MCTC had a total of 22 students that participated in this clinical opportunity during academic year 2020-2021. All of the students that participated reported the experience as being beneficial. A previous student who is now a nationally registered paramedic it was a good experience and he would recommend it. By participating in this clinical experience, students were able to visualize the vocal cords and therefore, the glottic opening, which as we know, are crucial landmarks for intubation. Both program directors agreed that there are many similarities considering the anatomy and procedure between these animals and humans. Dogs, in most cases have larger airway anatomy likened to an adult. Whereas cats have smaller airway anatomy and are likened to a pediatric patient. This was one significant benefit to this clinical opportunity as most students, even prior to COVID, did not get the opportunity to intubate pediatric patients. Perhaps one of the most beneficial components of this clinical opportunity was that the students were able to see, in real time, on live tissue, laryngospasm.
The process of intubation for a cat or dog is slightly different than a human, according to Amanda Clagg, MCTC’s veterinary technology program director. The animals are not typically placed in a supine position for intubation, but are left prone. As a result, the anatomy that we are used to seeing with a human is flipped upside down. Due to this positioning, a laryngoscope is not typically required. According to Ed Bays, the paramedic program director at MCTC, “although the technique may be different, the ability to encounter live tissue during intubation and ‘pediatric like’ airways are crucial in student development.” Clagg agreed stating: “while this was not an ideal situation for these students, we felt that live patients, with live tissue, would be a benefit.”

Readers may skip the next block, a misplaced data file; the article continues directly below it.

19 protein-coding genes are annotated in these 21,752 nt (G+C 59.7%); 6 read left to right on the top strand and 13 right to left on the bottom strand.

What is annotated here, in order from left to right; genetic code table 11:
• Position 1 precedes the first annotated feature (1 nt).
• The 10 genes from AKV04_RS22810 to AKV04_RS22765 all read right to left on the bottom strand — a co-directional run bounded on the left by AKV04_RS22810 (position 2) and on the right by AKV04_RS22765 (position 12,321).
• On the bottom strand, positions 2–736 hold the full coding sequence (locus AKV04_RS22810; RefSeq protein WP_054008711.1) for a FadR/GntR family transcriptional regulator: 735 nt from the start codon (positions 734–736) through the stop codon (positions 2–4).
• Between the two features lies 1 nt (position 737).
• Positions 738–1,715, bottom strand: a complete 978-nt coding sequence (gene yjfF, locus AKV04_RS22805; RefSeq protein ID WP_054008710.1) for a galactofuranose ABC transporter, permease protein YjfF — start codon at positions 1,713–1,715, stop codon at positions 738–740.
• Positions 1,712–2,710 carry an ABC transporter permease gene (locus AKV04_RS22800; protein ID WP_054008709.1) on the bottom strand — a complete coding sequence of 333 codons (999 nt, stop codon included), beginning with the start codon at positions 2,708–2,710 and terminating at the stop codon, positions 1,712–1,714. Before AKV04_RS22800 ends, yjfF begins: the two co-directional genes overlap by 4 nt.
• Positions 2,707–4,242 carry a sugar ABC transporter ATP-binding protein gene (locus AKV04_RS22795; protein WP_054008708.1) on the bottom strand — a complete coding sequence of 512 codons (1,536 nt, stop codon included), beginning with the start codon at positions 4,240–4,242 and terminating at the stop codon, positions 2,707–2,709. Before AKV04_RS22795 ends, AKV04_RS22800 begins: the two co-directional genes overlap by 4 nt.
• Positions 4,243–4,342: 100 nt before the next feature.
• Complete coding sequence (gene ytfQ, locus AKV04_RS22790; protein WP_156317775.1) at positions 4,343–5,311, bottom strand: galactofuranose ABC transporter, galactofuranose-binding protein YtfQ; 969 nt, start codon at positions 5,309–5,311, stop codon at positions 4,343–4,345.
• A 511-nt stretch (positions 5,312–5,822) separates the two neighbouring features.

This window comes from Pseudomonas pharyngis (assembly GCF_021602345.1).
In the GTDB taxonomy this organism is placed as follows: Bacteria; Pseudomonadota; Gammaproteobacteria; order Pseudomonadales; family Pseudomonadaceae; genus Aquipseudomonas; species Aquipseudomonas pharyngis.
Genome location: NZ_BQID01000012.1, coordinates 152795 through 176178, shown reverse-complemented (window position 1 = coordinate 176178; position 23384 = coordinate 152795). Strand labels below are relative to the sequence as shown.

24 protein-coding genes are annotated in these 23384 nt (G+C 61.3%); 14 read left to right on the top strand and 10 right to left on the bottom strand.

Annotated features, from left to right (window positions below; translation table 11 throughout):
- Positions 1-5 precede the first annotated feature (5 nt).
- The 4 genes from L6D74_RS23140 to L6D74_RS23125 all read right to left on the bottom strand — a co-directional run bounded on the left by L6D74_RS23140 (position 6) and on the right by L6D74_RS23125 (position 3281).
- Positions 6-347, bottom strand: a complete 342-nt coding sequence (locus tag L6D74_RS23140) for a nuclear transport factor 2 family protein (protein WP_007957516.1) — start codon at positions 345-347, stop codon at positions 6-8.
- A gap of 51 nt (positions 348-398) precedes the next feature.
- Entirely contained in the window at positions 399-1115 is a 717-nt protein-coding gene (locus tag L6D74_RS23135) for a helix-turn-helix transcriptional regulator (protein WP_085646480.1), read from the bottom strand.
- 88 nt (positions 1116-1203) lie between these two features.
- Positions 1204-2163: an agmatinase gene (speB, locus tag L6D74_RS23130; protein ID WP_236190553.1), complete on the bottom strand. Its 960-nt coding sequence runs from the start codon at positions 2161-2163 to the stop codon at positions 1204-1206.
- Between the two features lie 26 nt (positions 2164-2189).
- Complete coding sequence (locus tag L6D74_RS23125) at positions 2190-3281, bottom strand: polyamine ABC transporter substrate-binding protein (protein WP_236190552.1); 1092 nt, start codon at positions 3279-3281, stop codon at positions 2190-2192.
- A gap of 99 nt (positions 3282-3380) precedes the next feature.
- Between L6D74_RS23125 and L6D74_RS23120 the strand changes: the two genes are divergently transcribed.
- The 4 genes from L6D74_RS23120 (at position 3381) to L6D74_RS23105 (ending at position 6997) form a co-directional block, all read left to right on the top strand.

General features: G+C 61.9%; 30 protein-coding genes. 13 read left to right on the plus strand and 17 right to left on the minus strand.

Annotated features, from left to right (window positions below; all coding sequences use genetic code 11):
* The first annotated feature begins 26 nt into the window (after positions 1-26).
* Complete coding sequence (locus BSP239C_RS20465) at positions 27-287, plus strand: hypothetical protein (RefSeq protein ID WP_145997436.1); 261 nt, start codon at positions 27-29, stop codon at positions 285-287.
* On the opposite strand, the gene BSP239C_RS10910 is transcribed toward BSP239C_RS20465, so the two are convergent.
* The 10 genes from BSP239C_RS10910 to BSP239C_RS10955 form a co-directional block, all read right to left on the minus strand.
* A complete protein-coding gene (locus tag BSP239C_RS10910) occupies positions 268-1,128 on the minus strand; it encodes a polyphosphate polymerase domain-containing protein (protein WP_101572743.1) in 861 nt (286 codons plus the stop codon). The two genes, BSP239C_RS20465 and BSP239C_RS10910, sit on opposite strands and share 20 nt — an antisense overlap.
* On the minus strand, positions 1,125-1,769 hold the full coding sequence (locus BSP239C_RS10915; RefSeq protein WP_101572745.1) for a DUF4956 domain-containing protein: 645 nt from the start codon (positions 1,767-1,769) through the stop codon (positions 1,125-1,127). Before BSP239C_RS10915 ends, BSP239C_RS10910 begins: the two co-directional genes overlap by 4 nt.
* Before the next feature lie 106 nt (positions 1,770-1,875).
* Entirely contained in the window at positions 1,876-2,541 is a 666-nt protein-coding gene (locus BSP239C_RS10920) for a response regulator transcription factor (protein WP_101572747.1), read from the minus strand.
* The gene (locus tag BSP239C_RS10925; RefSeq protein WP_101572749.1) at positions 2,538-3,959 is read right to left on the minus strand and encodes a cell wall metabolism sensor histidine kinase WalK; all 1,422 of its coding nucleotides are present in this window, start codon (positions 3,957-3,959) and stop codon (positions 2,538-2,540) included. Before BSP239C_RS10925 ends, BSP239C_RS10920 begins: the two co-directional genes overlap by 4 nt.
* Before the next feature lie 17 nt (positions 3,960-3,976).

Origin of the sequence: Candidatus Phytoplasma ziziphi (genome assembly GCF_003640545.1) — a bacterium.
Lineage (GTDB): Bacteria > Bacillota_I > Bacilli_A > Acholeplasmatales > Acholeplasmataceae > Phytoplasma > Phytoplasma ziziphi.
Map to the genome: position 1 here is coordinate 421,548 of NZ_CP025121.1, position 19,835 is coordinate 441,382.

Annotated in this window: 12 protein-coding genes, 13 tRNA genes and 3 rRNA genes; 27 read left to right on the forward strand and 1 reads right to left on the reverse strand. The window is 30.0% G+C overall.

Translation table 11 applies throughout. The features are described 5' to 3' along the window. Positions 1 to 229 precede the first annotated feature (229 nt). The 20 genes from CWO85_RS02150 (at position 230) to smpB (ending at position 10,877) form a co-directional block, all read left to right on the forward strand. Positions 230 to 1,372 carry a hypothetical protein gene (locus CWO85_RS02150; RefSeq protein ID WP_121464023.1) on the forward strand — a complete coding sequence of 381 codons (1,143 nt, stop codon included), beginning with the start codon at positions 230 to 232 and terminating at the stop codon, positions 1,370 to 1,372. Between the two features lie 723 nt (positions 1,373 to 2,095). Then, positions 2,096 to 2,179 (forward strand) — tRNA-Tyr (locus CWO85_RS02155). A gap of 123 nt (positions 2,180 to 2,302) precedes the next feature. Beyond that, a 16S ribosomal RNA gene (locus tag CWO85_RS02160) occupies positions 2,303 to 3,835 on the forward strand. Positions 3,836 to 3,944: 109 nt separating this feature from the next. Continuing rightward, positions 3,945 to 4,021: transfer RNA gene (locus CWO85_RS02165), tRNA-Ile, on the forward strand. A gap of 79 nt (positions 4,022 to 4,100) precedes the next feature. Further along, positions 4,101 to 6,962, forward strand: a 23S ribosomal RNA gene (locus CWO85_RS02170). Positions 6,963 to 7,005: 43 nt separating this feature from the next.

While this collaboration was more beneficial from an academic standpoint for the paramedic students, the veterinary technology students and providers were able to participate in a form of interdisciplinary education. Bays recalled, “it was a wonderful opportunity to work with another department within the college to help our students meet their learning outcomes.” While it is most obvious that this is not a typical combination that is seen in the allied health field, it was very beneficial. Students and providers were able to participate in the process and receive the same feedback that the paramedic students did from the veterinary providers. Not to mention, this collaboration allowed the program directors to discuss other opportunities to work together. One example of this would be the opportunity to host first aid/CPR courses for dogs and cats on the MCTC campus. This is a course that first responders, as well as others, are interested in and would allow for more interdisciplinary experiences for the students, providers and faculty involved.
Is this a perfect solution? Absolutely not. However, this has been a great opportunity for students to continue their education despite some of the hurdles COVID has created. Clagg asserted, “this was a great opportunity for the veterinary technology program to aid in furthering the education of our first responders.” This collaboration has also encouraged each program to continue to think of ways that student education can be continued with the aftermaths of COVID as well as how the education experience can be improved overall. In many ways, COVID has forced educators to think outside of the box and to expand their understanding and even comfortability with what they feel education should look like. This experience has helped these programs at MCTC realize that outside of the box may be necessary and moreover, may be more beneficial to students.